One of the most important of the organizations in America which is devoted to French relief is the American Fund for French Wounded, which was established in November, 1914, in London, under the name of the French Wounded Emergency Fund. The present organization was formed in December, 1915, and the first work of relief was in Normandy and Brittany. There are more than 500 branch committees, and up to the fall of 1917 more than 15,000,000 separate articles had been shipped abroad, and a sum approximating $1,000,000 had been expended. The organization exists in practically every state in the Union, the principal branches being the New England branch in Boston, and those in New York, Chicago, San Francisco and Baltimore. Each branch has more than 25 committees working under it. The Paris depot has 14 departments distributing its supplies. The headquarters are at 22 Madison Avenue, New York City. Mrs. Ethelbert Nevin,chairman, Mrs. Lewis B. Stillwell,chairman of the executive committee, Mrs. Benjamin Girault Lathrop,president, Miss Ann Morgan, treasurer, Charles Butler, vice president, and Miss Elizabeth Scarborough, secretary, Miss Elizabeth Perkins, chairman of publicity.

The original work of the American Fund for French Wounded was confined to sending supplies to the emergency hospitals in France, which at the beginning of the war were inadequately furnished. After three years the French have their methods for caring for the wounded well organized, but each month longer that the war lasts the demand for hospital supplies grows greater. With nine hundred thousand hospital beds in France continually in use, when only the French army was being considered, the number now is greatly augmented and many a French hospital will care for an American soldier.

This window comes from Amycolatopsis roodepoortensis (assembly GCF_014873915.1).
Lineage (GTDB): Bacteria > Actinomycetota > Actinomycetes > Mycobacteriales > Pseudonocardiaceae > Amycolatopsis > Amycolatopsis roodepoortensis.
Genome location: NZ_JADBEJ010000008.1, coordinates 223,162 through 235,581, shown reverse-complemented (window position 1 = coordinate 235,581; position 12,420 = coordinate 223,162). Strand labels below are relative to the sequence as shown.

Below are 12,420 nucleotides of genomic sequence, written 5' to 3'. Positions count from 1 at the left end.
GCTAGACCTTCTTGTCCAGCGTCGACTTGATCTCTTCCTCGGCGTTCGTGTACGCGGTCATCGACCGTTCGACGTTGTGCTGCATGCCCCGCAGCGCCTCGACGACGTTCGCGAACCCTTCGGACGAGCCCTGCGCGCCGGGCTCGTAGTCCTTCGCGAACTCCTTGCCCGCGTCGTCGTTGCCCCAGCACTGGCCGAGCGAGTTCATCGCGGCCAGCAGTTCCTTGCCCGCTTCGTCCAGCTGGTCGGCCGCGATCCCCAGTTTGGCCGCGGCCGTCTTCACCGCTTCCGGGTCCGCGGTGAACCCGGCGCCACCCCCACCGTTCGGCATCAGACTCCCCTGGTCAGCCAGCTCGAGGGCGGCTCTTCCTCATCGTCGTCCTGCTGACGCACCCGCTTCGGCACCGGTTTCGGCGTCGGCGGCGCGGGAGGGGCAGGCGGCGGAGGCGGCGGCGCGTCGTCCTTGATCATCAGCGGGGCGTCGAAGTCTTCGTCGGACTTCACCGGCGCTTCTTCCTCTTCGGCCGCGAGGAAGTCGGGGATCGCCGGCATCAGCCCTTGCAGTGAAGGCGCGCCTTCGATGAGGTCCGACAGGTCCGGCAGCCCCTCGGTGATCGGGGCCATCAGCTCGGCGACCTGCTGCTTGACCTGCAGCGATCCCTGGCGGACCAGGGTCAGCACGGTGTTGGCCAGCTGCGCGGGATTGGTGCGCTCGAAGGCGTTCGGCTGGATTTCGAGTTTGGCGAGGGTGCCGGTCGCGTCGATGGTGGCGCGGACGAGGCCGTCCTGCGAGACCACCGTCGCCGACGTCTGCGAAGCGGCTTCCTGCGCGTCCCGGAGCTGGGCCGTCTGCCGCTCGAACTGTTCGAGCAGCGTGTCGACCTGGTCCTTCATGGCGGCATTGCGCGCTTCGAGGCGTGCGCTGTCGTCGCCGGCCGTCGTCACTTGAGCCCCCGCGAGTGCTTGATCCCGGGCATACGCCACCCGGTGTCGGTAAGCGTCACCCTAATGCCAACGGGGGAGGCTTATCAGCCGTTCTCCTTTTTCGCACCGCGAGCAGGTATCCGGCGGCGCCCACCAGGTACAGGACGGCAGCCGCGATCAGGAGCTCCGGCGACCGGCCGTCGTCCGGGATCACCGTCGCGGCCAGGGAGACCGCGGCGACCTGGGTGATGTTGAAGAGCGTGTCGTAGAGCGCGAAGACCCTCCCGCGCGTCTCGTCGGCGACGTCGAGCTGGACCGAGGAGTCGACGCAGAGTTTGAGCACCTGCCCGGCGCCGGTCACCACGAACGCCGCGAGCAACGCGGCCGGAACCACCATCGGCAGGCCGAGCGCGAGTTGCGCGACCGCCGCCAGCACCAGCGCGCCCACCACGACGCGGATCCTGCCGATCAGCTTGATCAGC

The Civilian Committee of the American Fund for French Wounded is recognized by the French Government and cooperates with the American Red Cross as by agreement signed by Major Murphy in Paris and Mr. H. P. Davison in Washington, and members of the Executive Committee of the American Fund, whereby the Red Cross recognize the American Fund as an independent organization working in partnership with the Red Cross, and recognizing Mrs. Dike as Chairman of the Civilian Committee operating in the Aisne and the Somme.

The object of the Civilian Committee of the American Fund is to re-establish the destroyed homes of the inhabitants of the devastated region, and to reinstate the French citizen on an independent and self-supporting basis.

The first unit formed by the American Fund for French Wounded for civilian work were placed by General Petain at Blerancourt in the Aisne, in July, 1917. Ten American women settled amongst the ruins of this town and organized a community center which included the supervision of twenty-five villages.

In August, Smith College with sixteen workers affiliated themselves with the American Fund for French Wounded, and through the Chairman of the Civilian Committee were placed at Grecourt with ten villages to supervise.

The first unit established at Blerancourt accomplished through the cooperation of the French army the task of plowing and seeding four thousand acres of land and planting three thousand fruit bearing trees. They also opened a dairy consisting of seventeen cows which was put on a self-supporting basis, and the children and invalids were able to obtain fresh milk for the first time in three years.

In three months the unit completed the restoration of forty-seven houses, so that they were habitable homes for those who since the German invasion had lived in cellars, or shell torn ruins.

The unit had bought and judiciously distributed chickens and rabbits, and provided laborers with the implements of their trade, so that they very soon became wage-earners again.

With the generosity of the Red Cross the Civilian Committee were enabled to buy stoves for a number of the residents. The unit organized classes in carpentry for the boys and sewing and housekeeping for the girls under the training of a teacher of the Ecole Managers who has had long experience in teaching children.

  A Village in Picardy by Ruth Gaines with an introduction by William Allan Neilson, President of Smith College New York: E.P. Dutton & Company (1918)